At home on Sabbath morning before I left the house, I got a group text from one of my daughters. It was also addressed to her sisters, “I went to Sabbath school today. We’re talking about Revelation 4. Who knew you could have such a heated discussion about symbolism vs reality in a Sabbath school class? I kinda’ want to leave,” she said. One of my daughters, a Bible scholar, who took Hebrew and Greek in college, is a missionary, and likes in-depth bible study, responded, “Those kinds of discussions are so annoying…”
This text conversation deeply saddened me. I remembered my own introduction to “grownup” Sabbath school—which turned me off immediately. It was boring and frequently, someone would bring up something which had nothing to do with the topic at hand. Sometimes that would lead to a discussion that I cared nothing about and it might even become heated. Then there were the times which someone, possibly even the teacher, monopolized the time and no one else could get a word in. Sometimes I felt like I must not be spiritual enough because I did not like Sabbath School. Eventually, I ended up refusing to attend Sabbath School altogether. This has led to a lot of guilt as I raised children, but I just dislike it so much.
As a mother, I am excited my twenty-something, single daughter, living far from her family, is going to Sabbath school. I want her to have a great experience there. How could I respond to her text? Finally, I made a feeble suggestion that maybe she could think of something assertive to say next time, while I silently thought unkind thoughts about whoever the person was that was responsible for this.
The responsibility for facilitating the Sabbath School discussion falls to the teacher. Some teachers have training from some other area of their lives to facilitate group discussions. Many teachers are just doing the best they know how and are also struggling with what to do when these unhelpful discussions break out. Knowing this later that day, I shared my this text with Teresa Thompson, who is passionate about the value of Sabbath School. Since then she and I have brainstormed ways to address this problem, familiar to both of us, here in a helpful way to both teachers and members of the class. In this discussion, I have learned there are so different perspectives on Sabbath School and most of them are valid. Not everyone wants to do Sabbath School the way I want to: little snack and drink, socialize and get to know people, then study the lesson, and find some nugget to take home which will help me in my life in the next week. Some people really are scholars and they feel closer to God digging deep into the material as if it they are studying for a test.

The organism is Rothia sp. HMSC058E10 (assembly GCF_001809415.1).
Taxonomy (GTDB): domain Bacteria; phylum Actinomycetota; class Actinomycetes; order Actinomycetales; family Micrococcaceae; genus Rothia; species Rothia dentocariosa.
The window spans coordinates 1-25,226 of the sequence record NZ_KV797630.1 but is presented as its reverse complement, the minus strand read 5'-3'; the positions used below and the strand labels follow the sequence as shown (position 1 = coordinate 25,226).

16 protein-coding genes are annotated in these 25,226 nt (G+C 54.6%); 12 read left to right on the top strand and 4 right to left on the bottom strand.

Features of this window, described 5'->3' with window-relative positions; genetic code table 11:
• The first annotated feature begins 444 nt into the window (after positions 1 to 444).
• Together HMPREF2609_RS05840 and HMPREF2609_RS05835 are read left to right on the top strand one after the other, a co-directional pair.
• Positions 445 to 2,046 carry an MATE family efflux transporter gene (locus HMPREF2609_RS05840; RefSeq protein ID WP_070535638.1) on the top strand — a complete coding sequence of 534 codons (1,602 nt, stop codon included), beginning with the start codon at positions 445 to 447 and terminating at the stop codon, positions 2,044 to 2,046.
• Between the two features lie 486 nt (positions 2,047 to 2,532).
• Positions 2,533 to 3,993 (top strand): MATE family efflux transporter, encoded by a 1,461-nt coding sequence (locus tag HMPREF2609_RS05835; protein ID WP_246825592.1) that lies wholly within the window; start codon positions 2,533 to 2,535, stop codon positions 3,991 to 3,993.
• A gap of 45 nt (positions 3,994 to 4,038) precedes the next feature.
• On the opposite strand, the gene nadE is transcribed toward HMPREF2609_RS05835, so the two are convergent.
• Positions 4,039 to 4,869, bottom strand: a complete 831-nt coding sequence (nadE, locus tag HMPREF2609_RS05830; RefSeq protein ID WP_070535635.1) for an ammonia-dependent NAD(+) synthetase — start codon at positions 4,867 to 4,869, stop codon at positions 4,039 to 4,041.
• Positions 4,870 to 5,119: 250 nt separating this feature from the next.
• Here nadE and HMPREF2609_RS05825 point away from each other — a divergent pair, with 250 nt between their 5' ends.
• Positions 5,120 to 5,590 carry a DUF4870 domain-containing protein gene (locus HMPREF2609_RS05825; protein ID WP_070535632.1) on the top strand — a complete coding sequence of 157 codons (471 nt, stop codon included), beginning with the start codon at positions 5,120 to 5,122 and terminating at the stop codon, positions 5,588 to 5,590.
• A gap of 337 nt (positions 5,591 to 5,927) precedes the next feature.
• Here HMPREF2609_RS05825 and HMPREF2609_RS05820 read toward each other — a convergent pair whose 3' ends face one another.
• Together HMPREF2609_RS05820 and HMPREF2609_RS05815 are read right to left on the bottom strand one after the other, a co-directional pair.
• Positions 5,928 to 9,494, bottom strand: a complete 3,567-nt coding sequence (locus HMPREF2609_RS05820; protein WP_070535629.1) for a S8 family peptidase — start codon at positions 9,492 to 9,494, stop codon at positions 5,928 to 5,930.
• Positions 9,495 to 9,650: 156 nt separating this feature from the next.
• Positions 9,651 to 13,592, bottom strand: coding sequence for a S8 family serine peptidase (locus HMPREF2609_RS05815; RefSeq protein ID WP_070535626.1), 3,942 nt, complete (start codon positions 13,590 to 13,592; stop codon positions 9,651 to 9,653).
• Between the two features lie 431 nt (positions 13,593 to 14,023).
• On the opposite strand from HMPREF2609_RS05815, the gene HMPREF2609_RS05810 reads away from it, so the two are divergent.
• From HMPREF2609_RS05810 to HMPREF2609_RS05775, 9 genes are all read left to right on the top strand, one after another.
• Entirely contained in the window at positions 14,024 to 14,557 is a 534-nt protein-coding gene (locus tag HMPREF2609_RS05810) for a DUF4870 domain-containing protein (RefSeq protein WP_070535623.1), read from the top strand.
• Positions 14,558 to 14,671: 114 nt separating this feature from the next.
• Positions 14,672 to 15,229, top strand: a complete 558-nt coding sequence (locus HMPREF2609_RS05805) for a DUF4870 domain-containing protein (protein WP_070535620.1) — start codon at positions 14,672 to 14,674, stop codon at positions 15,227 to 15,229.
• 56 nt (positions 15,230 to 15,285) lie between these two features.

What can we as members of the Sabbath School class do?
It is appropriate to assist the teacher in getting the group back on track. Perhaps you could squeeze in a question about the material. If this does not work, you may try a more direct approach and ask if the class could get back on track with the lesson. Another option might be to bring up this concern at another time, like the next week. Especially, if the discussion is vigorous it would not be a good time. When you bring up the question, you could use an “I” statement and say, “Last week, when the discussion of ______ occurred, I felt _________ (Put in your feeling word such as “uncomfortable.”) I was wondering if we could talk about this?”
Since the root of this issue is not solely on the members or the teachers, Teresa and I decided to write articles together addressing both the member side and the teacher side. You can find her article here and one by Rachel Ashworth here. We do not have all the answers, but we do both feel passionately about this and think it warrants discussion. As a former member of a Sabbath School class (and one who is attempting again), I would like to ask that we all give this some prayerful thought.